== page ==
Timelines: Willett – KBD

willett_imgThe Willett Distilling Company was established by the Willett family in 1935, shortly after the end of prohibition. The primary label produced was Old Bardstown.

In the 1970s the distillery switched to producing ethanol for fuel, and in the early 1980s stopped distilling entirely.

Even Kulsveen had married Martha Willett, and in 1984 purchased the company and renamed it to Kentucky Bourbon Distillers (KBD). Acting as rectifiers (or NDPs – Non-Distilling Producers), KBD bought bourbon stocks from other distilleries and released them as their brands: Johnny Drum, Old Bardstown, Kentucky Vintage, Noah’s Mill, Rowan’s Creek, and the Willett brands, among others. They also bottled whiskeys for other brands such as Michter’s and Black Maple Hill.

Willett has become famous in the enthusiast world for the Willett Family Estate line, which produces precisely what many bourbon fanatics want: excellent quality whiskeys, unfiltered, and bottled at barrel proof. Since they have used several suppliers, it’s usually a mystery as to what’s in the bottle, but there’s a high likelihood it will be excellent.

In early 2012, KBD started distilling again, with Even’s son Drew as master distiller, producing 4 bourbon and 2 rye mashbills, including one wheated bourbon. As of summer 2014, their in-house 2-year rye has been released.

Some of the new mashbills are reportedly:

-Rye: 74% rye, 11% corn, 15% malted barley

-Rye: 51% rye, 34% corn, 15% malted barley

-Bourbon: 72% corn, 13% rye, 15% malted barley

-Wheated bourbon: 65% corn, 20% wheat, 15% malted barley


Early Willet Family Estate bottles were cognac-shaped with sloped shoulders; there was a period where clients could specify that they wanted the taller bottle, and eventually all barrels were bottled in the taller-style bottle. When bottles were wax-dipped, the wax color was chosen by the store/individual who picked the barrel, or randomly by the staff. There’s no “code” as to what different colors mean, and in a few instances individual barrels have produced some bottles dipped in one color, and others dipped in another.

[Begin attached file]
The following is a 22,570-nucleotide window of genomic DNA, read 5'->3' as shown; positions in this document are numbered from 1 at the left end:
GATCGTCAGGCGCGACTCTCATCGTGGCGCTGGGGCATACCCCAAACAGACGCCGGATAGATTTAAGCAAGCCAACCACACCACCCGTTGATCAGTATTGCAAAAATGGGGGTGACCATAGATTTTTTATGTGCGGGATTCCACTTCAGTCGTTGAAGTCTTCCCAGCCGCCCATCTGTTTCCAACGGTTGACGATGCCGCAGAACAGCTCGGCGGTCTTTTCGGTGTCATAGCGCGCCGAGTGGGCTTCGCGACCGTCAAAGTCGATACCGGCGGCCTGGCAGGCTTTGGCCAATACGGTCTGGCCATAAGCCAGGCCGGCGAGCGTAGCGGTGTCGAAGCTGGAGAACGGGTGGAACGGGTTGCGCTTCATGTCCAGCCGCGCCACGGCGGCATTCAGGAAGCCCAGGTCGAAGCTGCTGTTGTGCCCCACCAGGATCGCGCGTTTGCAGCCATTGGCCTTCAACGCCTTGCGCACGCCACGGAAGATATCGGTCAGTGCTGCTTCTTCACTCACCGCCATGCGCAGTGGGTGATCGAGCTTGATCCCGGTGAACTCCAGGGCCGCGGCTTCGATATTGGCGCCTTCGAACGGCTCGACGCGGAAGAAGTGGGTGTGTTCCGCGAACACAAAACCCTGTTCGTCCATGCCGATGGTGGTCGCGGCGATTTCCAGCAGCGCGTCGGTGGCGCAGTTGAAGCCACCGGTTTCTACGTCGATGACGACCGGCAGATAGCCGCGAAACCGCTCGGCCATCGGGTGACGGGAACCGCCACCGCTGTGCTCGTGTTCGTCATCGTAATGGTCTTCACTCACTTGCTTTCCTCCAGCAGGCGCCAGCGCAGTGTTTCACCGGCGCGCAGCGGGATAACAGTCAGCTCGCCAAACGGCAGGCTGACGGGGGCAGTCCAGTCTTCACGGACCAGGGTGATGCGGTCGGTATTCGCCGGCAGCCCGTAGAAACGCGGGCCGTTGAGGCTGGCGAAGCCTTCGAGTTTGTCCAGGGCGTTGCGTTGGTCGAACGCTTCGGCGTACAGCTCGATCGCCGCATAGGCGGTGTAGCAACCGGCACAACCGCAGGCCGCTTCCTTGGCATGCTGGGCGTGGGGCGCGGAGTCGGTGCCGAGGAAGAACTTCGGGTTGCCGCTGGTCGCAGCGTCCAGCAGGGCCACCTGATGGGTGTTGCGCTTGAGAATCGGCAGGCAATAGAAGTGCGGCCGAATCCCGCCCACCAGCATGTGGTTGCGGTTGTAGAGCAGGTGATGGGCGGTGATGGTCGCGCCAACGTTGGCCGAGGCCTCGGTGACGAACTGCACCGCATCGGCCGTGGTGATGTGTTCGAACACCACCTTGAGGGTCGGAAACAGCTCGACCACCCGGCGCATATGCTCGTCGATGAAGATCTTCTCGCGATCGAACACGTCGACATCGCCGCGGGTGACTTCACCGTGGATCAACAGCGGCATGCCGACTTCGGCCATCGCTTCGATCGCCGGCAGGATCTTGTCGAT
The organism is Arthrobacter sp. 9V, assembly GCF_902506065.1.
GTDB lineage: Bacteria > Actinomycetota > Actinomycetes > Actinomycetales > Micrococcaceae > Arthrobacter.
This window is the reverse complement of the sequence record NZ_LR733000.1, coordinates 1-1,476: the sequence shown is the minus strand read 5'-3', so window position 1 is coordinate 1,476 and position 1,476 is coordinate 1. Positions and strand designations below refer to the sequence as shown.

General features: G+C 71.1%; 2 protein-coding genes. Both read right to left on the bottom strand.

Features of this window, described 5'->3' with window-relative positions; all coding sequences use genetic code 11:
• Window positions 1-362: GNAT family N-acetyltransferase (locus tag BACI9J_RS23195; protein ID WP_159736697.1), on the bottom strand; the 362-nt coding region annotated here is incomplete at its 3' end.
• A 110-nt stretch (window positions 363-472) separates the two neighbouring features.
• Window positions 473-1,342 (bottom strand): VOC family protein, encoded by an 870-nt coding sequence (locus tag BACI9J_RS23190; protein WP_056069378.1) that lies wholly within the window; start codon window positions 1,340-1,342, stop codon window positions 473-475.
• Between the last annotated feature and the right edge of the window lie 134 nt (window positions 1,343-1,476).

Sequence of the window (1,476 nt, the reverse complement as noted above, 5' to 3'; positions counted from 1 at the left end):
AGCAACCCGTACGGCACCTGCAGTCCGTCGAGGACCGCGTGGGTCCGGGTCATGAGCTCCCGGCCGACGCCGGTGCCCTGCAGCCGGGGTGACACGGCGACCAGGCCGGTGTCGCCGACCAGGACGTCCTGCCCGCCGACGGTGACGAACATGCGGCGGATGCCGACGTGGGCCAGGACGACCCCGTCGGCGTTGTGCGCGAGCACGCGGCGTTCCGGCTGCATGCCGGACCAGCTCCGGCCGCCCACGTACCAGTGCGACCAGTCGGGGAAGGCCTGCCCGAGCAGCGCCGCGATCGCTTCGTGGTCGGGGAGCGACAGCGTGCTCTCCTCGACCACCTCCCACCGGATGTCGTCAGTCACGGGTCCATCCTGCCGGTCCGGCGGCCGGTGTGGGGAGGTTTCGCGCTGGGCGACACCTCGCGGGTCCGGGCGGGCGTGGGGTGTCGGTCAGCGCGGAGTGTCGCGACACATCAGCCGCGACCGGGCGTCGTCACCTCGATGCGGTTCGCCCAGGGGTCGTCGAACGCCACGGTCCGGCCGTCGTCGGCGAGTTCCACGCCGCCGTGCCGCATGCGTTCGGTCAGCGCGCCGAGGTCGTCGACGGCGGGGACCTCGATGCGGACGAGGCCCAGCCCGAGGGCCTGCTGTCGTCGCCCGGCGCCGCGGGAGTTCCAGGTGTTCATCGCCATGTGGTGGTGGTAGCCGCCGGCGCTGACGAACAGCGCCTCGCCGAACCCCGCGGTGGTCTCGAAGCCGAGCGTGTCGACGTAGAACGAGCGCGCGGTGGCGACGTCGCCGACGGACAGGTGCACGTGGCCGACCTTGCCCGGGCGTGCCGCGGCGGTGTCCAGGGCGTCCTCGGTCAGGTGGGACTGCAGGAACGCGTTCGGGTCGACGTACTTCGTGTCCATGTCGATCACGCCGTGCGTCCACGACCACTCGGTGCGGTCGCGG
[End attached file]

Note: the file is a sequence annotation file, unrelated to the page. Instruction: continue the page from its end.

-1970s- Willett stopped distilling whiskey.

-2006- Willett Family Estate brand was launched, featuring barrel proof, single barrel expressions distilled elsewhere and purchased in bulk. Early bottlings included the Doug Phillips green and black ink, Iron Fist and Velvet Glove, Bitter Truth, LeNells Red Hook, and Rathskeller Ryes, as well as the Speakeasy Select bourbon.

-2010-2011- At some point in this time period the word “Willett” on the label started to be printed in a cursive typeface, where previously it had used a serif print font.

-2012- The company started distilling again in January, using 4 bourbon and 2 rye mashbills.

-2013- Proof, barrel number, etc. started to be machine-printed rather than hand-written late in the year. In December bottles began to be capped with foil instead of wax-dipped, save for a couple of exceptions that were waxed later.

-2014- Natural cork stoppers were discontinued in favor of synthetic corks. The first Willett-distilled whiskey in over thirty years was debuted, a 2-year rye.

 Tracking Spreadsheet

Recently, enthusiast John Sinclair started a Google doc listing every Willett Family Estate single barrel bottle known. It’s compiled from user submissions, and he has graciously given permission to reprint it here for your reference. If you have bottles to add to the list, you can email the details to: